SINGAPORE – Japan has given a strong mandate to Prime Minister Shinzo Abe and the Liberal Democratic Party (LDP) coalition. By winning the Upper House elections, the Abe administration has majorities in both Houses to ease the passage of legislation. The premier can also plan on at least three years in office — lengthy tenure compared to recent predecessors.
The election consolidates power and paves the way for bold changes. Will “Abenomics” continue? What could a resurgent Japan mean for others in Asia?
Optimism is palpable. Since Abe came into office at the end of 2012, the economy has grown some 4.1 percent, and the stock market has hit peaks as much as 80 percent higher. These numbers have been driven by stimulus — with the Bank of Japan’s quantitative easing and increased government spending as the first and second “arrows” of Abenomics.
Now however comes the third and hardest part: structural reform and increasing productivity. Priorities outlined include bringing women into the workforce, educational reform, emphasizing innovation and cutting red tape. Financial consolidation and raising tax revenue is also critical, given the high level of public debt.
None of this is easy, and will be resisted by vested interests. That’s one reason past efforts stalled.
Some believe Abe will back away too. There is suspicion that his true ambitions are not economic reform but to raise Japan’s security capacity. Already the premier has mentioned revisiting the country’s pacifist postwar Constitution — a move controversial both at home and abroad. Already some in Beijing accuse Japan of building up naval and other defense forces to target China.
Pursuing security ambitions will dissipate Abenomics and should be resisted. With contention about the Senkaku Islands, the possibility of incidents and skirmishes at sea cannot be ruled out. Even short of that, Sino-Japanese turbulence can spill over and negatively impact Asian cooperation.
Much will depend on American policy. Shortly after the elections, Abe met U.S. Vice President Joe Biden while both were in Singapore. Abe then called for a summit with China without any preconditions.
It might be positive if Beijing agreed and talks could help ease Sino-Japanese tensions. But given Abe’s “no pre-conditions” approach, the Chinese leaders may prefer caution. Perhaps the present need instead is for dialogue on financial policies — both Asian giants are adjusting credit and other economic tools at the same time and the yen-yuan relationship could have outsized impacts on the region.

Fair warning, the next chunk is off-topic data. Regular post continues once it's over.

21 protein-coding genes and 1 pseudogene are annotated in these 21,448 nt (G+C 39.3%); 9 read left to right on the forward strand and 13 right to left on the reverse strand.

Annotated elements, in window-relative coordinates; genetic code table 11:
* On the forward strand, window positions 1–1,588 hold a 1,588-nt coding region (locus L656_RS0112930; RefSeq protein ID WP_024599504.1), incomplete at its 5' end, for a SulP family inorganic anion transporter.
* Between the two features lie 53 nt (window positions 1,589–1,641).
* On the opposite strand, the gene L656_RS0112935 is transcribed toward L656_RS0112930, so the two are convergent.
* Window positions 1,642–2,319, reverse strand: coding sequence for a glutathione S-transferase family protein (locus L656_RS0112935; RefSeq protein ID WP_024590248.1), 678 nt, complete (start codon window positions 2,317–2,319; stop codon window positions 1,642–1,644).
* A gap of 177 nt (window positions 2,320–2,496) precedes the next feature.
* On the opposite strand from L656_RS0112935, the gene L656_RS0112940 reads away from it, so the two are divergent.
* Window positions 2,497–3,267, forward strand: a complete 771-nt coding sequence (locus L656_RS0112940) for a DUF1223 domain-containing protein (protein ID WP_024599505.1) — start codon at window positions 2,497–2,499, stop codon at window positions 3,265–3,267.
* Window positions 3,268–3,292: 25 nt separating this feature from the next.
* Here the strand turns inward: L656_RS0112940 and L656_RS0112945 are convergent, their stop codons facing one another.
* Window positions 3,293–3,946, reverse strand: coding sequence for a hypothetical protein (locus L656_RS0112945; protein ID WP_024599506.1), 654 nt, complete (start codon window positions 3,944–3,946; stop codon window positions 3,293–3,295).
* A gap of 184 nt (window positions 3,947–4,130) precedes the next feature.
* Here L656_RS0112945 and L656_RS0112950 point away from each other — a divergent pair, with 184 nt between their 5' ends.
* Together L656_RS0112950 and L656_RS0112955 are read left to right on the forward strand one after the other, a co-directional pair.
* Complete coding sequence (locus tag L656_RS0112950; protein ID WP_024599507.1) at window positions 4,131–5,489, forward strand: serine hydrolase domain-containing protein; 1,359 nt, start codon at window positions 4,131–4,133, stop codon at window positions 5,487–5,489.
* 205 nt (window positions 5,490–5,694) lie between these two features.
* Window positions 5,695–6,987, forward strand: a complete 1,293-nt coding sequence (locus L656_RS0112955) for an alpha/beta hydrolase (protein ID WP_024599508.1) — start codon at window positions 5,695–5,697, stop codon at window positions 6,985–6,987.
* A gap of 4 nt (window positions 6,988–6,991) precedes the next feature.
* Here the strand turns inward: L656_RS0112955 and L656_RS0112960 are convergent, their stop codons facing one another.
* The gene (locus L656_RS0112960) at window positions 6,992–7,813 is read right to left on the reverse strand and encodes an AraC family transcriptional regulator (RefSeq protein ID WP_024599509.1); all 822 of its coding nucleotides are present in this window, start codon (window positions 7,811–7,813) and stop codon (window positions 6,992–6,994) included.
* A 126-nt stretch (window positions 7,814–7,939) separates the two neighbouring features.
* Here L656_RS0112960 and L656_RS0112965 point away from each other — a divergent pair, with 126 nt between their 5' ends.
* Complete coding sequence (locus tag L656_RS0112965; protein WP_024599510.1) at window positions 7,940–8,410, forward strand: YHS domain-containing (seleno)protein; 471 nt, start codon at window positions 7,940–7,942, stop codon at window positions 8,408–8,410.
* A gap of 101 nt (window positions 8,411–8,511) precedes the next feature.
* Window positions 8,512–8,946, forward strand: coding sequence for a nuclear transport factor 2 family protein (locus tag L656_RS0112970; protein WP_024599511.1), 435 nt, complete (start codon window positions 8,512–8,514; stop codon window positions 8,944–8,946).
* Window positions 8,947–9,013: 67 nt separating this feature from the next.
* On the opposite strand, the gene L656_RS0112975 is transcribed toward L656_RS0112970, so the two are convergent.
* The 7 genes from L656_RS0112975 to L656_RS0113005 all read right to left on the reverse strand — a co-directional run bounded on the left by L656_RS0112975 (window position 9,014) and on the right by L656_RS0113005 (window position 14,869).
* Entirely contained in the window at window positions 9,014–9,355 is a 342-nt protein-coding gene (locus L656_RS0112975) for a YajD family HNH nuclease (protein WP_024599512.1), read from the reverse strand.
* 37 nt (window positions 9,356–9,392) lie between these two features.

For others in Asia, they will do well to tell Tokyo clearly that tensions are not appreciated. Asians should also keep encouraging Abenomics. This can come through economic agreements — the U.S.-led Trans Pacific Partnership (TPP) and the Regional Comprehensive Economic Partnership (RCEP), which is centered on the Association of Southeast Asian Nations (ASEAN) and brings in all major Asian countries.
Tokyo is a key player, given that the U.S. is not in RCEP, and China stands presently outside the TPP. Concessions garnered in the agreements can help Abe push through the pain of structural changes, with the agreements serving as external anchors to domestic reform.
Reform and these economic agreements can fundamentally transform not just Japan’s domestic economy but also how it relates to the rest of Asia and especially ASEAN. Take investments.
Abenomics is triggering a resurgent interest in ASEAN. Early signs include Toyota’s $2.7 billion commitment at end 2012 to expand production facilities in Indonesia. Another and still ongoing Japanese multibillion dollar bid is by the Japanese financial group, MUFG, to buy Thailand’s Bank of Ayudha.
There is also potential for more two-way flow, for other Asians to invest in Japan. Deregulation and a single window of procedures will be needed. But if the yen is lower and stable, and the economy growing, Japan will have its attractions. Reform can also gradually open the society for more Asians with skills to work and study there, increasing people to people contact.
When he came into office, Abe made the point of visiting ASEAN countries first, as did other leading Cabinet members. A new Japanese-ASEAN partnership can be forged.
Yet even if Abenomics succeeds (and there remain doubts), there is no return to the days when Japanese invested in ASEAN for cheap land and labor, and dominated the region with little competition.
China and South Korea have emerged as major economic powers and many ASEAN countries and corporations have also made significant progress toward equality. A revitalized Japan will benefit the region, but its future relationship with a rising ASEAN must be more two-way and woven into the wider regional integration.
Simon Tay is chairman of the Singapore Institute of International Affairs and an associate professor at the National University of Singapore Faculty of Law.
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